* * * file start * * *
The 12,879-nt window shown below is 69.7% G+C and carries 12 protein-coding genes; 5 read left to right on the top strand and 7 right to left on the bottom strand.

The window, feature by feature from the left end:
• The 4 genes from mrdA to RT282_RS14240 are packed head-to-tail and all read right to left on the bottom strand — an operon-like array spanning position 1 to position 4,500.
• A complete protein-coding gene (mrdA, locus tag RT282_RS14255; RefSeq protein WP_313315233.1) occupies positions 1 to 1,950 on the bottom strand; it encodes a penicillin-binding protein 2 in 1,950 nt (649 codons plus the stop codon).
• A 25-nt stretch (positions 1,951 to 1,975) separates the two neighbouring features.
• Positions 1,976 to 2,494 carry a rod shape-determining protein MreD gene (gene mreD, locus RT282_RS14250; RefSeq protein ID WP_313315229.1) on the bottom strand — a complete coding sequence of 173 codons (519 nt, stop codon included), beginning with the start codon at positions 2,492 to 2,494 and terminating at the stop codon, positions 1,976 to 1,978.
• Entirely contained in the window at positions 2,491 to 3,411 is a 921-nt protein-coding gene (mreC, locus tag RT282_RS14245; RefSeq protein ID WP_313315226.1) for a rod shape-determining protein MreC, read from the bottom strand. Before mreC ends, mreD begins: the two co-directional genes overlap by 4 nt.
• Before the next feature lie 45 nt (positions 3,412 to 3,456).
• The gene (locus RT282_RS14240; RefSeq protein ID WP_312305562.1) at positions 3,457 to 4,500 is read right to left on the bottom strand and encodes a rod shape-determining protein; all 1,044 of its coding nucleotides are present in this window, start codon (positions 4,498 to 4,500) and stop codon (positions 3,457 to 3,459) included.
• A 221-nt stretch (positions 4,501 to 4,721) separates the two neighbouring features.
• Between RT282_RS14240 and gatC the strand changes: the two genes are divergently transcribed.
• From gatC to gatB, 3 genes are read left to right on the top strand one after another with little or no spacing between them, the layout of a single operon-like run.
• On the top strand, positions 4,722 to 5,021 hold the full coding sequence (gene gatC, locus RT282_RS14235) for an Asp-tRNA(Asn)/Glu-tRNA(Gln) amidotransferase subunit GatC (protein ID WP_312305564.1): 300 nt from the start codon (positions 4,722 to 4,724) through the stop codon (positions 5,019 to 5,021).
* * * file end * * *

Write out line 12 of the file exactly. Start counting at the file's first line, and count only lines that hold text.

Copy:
• From gatC to gatB, 3 genes are read left to right on the top strand one after another with little or no spacing between them, the layout of a single operon-like run.